This one is great if the rates to call home are high in the country you’re visiting, but the rates to call the country are low. It is also great to make calls from a phone with a SIM Card that is nearly out of credit. This only works if the country you’re in allows free incoming calls (caller pays).
To use this trick you’ll want to add a few important numbers to your Google Voice before you leave for your trip. Maybe your work phone, your parents, loved ones, etc. The process to do so is to add the number, and then Google calls to “verify and add” the number to your Google voice. Once verified the number is stored in your Settings for Google Voice.
Be Sure to turn off call forwarding to that number, so when people call your Google voice number those phones don’t ring. When you’re overseas, log in from a computer, or a smartphone over Wi-Fi, and then initiate a call to your international cell phone number from one of these numbers. For example, if your number was +6614204452, you’d log in and actually call yourself, like this:
What will actually happen is google will call “Dad” or whatever number you have set to make the call with, and then will call +6614204452. The call will cost the current google voice rate:
This might be lower than the price your prepaid SIM charges you to call home. Even if it is more, you can make this call knowing you’re using zero of your prepaid minutes. I use this trick when I think I’m going to have a long conversation, and buying more minutes isn’t practical or means a trip into town. You could also instruct your parent/whoever to call using this technique if they ever need to reach you. To do so they’ll have to be able to log into your Google Voice account–but it saves them from paying for an international call.
The above only works for phones you can register with google voice–and a phone can only be registered with one google voice account at a time. For me it is an easy way to call my dad no matter where I am, and without using any SIM card minutes. The call needs to be initiated via the web, but once that is done the call is actually handed off from the US to the local cell tower, not over Wi-Fi, so you can walk around, take a car ride.
As always share your tips and tricks for staying connected here in this thread. I’ll be able to comment, so if you have a question feel free to ask here. Make sure you enter to win the Quad Band Samsung A157V by leaving one comment a day between now and Friday.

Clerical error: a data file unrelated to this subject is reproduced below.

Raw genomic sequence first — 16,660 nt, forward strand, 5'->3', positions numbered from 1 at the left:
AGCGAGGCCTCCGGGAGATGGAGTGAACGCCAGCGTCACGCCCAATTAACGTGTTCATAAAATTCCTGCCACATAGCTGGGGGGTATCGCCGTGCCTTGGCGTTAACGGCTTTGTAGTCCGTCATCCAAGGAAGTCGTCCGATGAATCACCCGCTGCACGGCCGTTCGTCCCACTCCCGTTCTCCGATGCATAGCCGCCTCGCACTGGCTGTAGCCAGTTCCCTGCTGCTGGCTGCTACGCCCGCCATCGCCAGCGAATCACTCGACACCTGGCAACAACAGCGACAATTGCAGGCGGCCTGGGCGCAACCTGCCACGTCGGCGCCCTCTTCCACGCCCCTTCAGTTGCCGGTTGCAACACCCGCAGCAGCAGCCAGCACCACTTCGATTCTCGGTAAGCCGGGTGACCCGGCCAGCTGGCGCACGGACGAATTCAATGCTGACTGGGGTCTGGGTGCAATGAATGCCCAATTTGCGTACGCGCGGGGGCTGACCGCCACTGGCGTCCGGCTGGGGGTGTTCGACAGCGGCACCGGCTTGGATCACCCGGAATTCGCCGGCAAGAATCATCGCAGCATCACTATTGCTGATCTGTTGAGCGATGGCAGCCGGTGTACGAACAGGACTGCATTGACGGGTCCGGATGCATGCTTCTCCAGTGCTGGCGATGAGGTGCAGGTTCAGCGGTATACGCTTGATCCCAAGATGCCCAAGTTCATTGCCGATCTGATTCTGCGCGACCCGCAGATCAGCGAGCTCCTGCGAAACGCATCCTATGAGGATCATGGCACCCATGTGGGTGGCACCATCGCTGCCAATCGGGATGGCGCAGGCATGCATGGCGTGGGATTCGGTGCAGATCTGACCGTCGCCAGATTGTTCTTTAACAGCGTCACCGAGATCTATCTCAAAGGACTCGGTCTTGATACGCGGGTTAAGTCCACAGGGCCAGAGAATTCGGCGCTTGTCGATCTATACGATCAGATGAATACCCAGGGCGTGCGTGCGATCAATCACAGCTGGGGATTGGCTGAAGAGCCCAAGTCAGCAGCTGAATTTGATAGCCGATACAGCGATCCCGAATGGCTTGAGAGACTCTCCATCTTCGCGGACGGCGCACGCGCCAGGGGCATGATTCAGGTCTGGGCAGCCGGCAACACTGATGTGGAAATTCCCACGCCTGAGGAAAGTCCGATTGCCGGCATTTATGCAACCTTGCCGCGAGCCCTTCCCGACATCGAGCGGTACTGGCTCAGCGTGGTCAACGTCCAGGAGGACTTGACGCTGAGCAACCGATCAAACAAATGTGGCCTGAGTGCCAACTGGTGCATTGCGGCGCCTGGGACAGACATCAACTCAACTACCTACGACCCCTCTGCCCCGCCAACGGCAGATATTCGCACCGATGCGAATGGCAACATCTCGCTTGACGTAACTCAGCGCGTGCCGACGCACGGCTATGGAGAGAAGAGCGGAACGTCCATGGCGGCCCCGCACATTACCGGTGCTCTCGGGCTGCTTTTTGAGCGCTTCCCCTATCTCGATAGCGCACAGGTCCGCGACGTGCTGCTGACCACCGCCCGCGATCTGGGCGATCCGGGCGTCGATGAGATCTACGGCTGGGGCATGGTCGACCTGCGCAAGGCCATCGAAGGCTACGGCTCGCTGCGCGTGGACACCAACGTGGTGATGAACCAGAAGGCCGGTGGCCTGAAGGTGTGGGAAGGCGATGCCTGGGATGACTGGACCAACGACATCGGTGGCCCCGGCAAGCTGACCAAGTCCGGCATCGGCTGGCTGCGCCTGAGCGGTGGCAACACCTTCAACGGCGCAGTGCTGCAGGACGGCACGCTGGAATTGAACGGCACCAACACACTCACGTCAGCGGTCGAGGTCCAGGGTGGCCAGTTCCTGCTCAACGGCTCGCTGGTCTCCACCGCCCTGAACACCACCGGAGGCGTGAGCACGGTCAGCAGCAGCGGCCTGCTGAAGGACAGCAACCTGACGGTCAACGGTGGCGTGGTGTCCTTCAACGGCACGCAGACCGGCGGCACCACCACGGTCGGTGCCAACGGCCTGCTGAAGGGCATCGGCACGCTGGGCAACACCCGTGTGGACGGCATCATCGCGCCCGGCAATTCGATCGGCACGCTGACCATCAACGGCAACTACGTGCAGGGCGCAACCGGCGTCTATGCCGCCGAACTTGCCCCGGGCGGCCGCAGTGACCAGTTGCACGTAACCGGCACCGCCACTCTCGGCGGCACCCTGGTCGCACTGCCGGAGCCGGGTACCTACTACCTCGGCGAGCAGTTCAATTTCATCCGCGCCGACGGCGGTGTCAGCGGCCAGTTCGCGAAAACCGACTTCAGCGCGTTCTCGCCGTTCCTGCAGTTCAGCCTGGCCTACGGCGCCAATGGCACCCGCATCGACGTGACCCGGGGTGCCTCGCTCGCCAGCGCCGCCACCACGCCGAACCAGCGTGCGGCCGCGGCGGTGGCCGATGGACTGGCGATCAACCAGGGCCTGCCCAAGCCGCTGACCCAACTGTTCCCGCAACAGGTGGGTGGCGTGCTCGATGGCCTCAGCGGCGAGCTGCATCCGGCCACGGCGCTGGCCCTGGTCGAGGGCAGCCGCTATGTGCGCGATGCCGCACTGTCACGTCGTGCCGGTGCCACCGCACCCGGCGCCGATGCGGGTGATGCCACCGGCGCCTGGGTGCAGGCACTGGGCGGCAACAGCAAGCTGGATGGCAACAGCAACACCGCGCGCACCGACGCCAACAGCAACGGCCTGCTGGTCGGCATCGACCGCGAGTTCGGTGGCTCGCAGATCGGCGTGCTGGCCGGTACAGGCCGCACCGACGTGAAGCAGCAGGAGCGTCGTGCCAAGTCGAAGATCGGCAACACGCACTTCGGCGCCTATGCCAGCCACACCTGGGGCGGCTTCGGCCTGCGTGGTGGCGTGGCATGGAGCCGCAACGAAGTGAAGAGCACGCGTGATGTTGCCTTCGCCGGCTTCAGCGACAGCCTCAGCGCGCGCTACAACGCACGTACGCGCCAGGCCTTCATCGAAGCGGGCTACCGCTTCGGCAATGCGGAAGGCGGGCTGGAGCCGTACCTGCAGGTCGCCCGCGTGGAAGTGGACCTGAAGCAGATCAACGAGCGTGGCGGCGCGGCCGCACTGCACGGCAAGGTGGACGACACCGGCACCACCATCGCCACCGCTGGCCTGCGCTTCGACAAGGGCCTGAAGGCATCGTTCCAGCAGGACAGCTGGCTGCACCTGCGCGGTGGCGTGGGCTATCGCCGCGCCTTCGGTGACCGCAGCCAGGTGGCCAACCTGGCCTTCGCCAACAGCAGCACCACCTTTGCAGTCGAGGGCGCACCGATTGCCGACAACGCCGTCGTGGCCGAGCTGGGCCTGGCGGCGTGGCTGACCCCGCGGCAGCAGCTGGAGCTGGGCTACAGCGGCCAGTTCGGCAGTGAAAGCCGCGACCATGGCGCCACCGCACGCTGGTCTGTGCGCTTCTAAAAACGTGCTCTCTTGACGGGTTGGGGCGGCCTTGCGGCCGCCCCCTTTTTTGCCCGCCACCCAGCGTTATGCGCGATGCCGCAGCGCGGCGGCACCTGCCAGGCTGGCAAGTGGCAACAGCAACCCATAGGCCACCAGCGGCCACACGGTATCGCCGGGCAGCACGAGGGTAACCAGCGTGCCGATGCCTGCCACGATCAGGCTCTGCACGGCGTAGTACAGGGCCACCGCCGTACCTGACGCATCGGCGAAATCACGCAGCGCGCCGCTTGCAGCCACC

Everything below this line is Automatically inserted into this post and is not necessarily endorsed by Milenomics:
I like MagicJack
I’ve had a Google Voice # for years and I’ve never used it. This might motivate me to give it a go.
If you have an android phone, and download google voice app, and then set it to make calls (it can be set to make every call, or selectable for each call), then you can make voip calls from your smartphone directly, not just your computer. I did this recently and it worked fine. Calls will appear as if from the US, so calls TO the US should be entered without international code.
Gary: I’m fairly certain that these calls are not going over VOIP. When you set your phone to use google voice for all calls what is happening is your outgoing call request is sent over the internet, and google calls you back over the cell network to connect your call. You’ll need cell service for this to work. A quick test of this can be done by putting your phone in airplane mode (turning off the phone antenna), turning on wi-fi and trying to make a call using google voice. The call will fail because there is no way for the incoming call from google to connect.
This used to be true for google voice but it is now true VOIP. I made calls in airplane mode when i was only connected to wifi on my recent trip overseas
JH811: I stand corrected–looks like iphone support for pure VOIP is live right now, and android support to come as soon as possible. Updated the post with that info, thanks for the correction.
I use GrooveIp lite. It enables you to call out using googlevoice over ip